If the drop animation causes something to hide then I must manually keep state such that if the user drags and drops again I show the object and and then hide it again, this gets more complex if I am showing something like a status text or score and I don't want the drag to effect the existing display until the animation is done or I want to truncate that next animation and replace it with a new one which is more up to date....

 

It would sorta of be able to be achieved using a behavior function and the onStart / onComplete but I would need a bit of a framework to accurately wrap it up and I am also assuming that since you know your code better than I do that I would be easier for you to accommodate....

 

The objects to modify are passed directly to the engine and stored in vars of a tween or timeline? I am not seeing where it gets that dirty that it becomes a problem especially for someone who knows the architecture / API.

 

I would also imagine that since the engine offers things like lag smoothing and all of those advanced features then it only makes sense to expose them in a way which the user can also use and take advantage of...

 

E.g. if the engine knows it will skip a bunch of frames then it can also better choose which animations to animation if there were things like a priority and if that priority came from things like usage / requests to the property (which is also mathematically useful, e.g. how far along a tween is, when it will complete, etc).

 

It just seems natural to me to take advantage of a good engine with good features and TweenMax's scheduler seems to be just that.

 

The math you guys already do to determine things like proper ratio and spacing is quite good and I feel that if there is not something already useful for Sequencing besides the OnStart / OnComplete then perhaps it eventually makes sense to create something general for users to:

 

1) save memory / cycles

2) have consistent api / approaches / performance

3) be able to stagger / stack animations according to performance / load

4) take advantage of performance counters related to a tween (e.g. if I find scaling and rotation doesn't work that well I can switch in runtime)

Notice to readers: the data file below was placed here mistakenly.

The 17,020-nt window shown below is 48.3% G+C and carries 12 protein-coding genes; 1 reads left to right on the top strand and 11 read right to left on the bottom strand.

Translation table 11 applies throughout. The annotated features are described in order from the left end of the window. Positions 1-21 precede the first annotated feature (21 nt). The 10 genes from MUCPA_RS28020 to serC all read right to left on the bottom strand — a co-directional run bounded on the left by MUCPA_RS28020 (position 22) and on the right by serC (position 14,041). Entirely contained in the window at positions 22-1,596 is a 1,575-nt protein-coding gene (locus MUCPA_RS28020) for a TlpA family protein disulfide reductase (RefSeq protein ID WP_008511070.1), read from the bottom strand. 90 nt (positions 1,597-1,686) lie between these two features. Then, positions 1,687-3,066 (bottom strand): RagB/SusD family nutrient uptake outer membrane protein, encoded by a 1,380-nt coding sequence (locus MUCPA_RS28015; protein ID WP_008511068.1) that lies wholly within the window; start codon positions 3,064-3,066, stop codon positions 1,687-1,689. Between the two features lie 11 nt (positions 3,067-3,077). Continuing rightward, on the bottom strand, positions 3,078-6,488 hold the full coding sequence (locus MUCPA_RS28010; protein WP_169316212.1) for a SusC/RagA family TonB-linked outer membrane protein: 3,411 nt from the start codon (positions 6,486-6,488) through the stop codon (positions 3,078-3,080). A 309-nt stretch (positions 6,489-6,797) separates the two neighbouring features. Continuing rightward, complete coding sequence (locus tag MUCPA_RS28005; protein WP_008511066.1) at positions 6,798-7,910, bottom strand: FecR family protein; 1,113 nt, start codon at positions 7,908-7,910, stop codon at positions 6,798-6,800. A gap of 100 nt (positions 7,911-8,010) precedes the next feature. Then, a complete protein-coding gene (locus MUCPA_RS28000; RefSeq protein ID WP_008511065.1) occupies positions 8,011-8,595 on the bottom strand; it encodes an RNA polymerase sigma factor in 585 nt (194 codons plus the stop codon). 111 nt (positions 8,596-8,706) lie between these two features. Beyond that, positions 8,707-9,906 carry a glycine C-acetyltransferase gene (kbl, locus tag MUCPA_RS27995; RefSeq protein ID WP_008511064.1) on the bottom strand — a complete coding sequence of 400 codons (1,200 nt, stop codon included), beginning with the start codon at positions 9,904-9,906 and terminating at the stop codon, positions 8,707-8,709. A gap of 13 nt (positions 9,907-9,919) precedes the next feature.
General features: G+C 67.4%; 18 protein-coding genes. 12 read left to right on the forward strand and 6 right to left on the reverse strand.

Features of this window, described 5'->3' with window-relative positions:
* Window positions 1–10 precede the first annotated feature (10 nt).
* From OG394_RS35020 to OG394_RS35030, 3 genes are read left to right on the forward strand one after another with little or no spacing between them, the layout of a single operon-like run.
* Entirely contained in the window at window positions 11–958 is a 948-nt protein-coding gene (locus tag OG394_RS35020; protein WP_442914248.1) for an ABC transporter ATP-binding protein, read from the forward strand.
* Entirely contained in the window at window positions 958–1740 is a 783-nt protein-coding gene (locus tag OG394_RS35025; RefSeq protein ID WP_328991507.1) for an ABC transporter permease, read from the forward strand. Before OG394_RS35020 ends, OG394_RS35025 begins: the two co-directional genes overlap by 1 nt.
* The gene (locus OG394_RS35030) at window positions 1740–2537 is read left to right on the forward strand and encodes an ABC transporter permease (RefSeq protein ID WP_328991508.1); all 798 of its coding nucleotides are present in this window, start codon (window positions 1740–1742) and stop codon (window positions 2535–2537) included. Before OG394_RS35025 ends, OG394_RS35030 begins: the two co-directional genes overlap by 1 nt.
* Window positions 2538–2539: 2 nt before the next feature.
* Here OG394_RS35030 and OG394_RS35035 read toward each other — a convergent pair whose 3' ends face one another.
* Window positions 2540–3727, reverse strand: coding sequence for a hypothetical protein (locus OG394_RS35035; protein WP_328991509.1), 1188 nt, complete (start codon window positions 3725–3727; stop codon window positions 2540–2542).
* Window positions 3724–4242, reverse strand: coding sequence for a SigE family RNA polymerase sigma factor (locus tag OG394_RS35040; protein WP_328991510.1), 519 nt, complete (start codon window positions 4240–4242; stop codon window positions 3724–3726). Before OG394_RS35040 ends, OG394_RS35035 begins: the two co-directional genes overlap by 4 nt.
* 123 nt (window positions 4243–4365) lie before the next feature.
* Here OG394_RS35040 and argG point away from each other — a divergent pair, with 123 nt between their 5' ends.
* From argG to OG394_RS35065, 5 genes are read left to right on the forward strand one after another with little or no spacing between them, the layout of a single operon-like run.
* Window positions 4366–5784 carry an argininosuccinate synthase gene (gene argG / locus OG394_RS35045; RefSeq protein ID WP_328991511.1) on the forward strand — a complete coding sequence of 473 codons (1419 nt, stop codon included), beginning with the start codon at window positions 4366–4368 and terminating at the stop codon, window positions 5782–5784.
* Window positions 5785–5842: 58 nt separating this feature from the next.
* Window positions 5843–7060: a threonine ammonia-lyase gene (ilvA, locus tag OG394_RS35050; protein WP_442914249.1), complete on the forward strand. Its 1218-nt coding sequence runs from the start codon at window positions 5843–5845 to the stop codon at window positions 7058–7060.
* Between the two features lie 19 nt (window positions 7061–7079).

etc.

5) allow users to react to tweens without having the vars, without events you can only have a single function as the entry point for the callbacks unless you dispatch on the element (and there is not always an element to dispatch on... proxies etc)

 

The framework itself is mostly already there and the additions would be similar to adding / changing the features like you do now IMHO...

 

When I get further along with some of my project / examples perhaps I can post the code to highlight how some of this would be useful if you really don't think it's important.

Here are some potential use cases which are slightly different

 

If I move something relatively but I want to cap the movement at a position / bounds I would need to combine onStart / onComplete and onUpdate, take into account the screen size / element position and transforms. Whereas if there was a better format for properties (perhaps similar to how the new CSS Unit stuff is being done...) I could write x: {minValue: 0, maxValue: 10, value: 'center, begin, end, top, bottom', unit: 'default, px, vw, etc'} specifying in the tween that the min / maxValues of x will be as well as what the value should be tweened to and how they should change.

 

I would take then tweens which are effecting value in the way I want and apply them to other objects as well...

 

This allows to make an Effect e.g. like a Reveal or a Scale or a Explosion etc and then use that effect in multiple places and on multiple objects yet change it with respect to performance.

 

I can stack the Scale with the Exploding such that if 2 are occurring then I can have less of a pronounced effect etc.

 

I have a user interaction which causes particles when pressed and a final effect on release, if the user rapidly presses the button the tween will occur in the same way each time and potentially cause different load to the engine. Without the state / performance metrics from the engine I have to keep track for myself if I can or should pronounce the effect as well as when it should take place.

 

E.g. if the effect is on it's way out and I start the tween again or start another tween to start the effect again then the drop animation will never complete unless I manually wait for it and time it such that the user CANNOT drag again while the animation is playing OR I must track the animation and elegantly truncate it to cause the new animation to play.

 

GSAP already has features to smooth eases and timing from one ease to another and this seems like the most natural extension of those features I can imagine.

 

If there are other ways to handle these types of things please let me know and I will give a shot at that methodology.